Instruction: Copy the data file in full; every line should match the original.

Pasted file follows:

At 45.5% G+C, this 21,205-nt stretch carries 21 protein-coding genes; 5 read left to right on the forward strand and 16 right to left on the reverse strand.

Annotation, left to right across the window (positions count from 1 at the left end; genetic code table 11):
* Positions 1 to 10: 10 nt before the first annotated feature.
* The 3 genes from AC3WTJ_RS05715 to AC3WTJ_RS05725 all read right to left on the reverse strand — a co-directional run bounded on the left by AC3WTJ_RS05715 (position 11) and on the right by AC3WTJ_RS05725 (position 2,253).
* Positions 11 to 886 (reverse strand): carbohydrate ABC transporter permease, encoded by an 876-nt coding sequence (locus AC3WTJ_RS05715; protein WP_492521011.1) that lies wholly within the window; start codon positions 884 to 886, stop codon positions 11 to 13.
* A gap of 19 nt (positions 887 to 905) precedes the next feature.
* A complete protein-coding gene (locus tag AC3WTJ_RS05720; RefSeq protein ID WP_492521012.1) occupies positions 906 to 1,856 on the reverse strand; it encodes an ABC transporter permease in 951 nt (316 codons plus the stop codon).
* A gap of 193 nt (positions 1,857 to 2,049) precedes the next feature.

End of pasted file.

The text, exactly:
At 45.5% G+C, this 21,205-nt stretch carries 21 protein-coding genes; 5 read left to right on the forward strand and 16 right to left on the reverse strand.

Annotation, left to right across the window (positions count from 1 at the left end; genetic code table 11):
* Positions 1 to 10: 10 nt before the first annotated feature.
* The 3 genes from AC3WTJ_RS05715 to AC3WTJ_RS05725 all read right to left on the reverse strand — a co-directional run bounded on the left by AC3WTJ_RS05715 (position 11) and on the right by AC3WTJ_RS05725 (position 2,253).
* Positions 11 to 886 (reverse strand): carbohydrate ABC transporter permease, encoded by an 876-nt coding sequence (locus AC3WTJ_RS05715; protein WP_492521011.1) that lies wholly within the window; start codon positions 884 to 886, stop codon positions 11 to 13.
* A gap of 19 nt (positions 887 to 905) precedes the next feature.
* A complete protein-coding gene (locus tag AC3WTJ_RS05720; RefSeq protein ID WP_492521012.1) occupies positions 906 to 1,856 on the reverse strand; it encodes an ABC transporter permease in 951 nt (316 codons plus the stop codon).
* A gap of 193 nt (positions 1,857 to 2,049) precedes the next feature.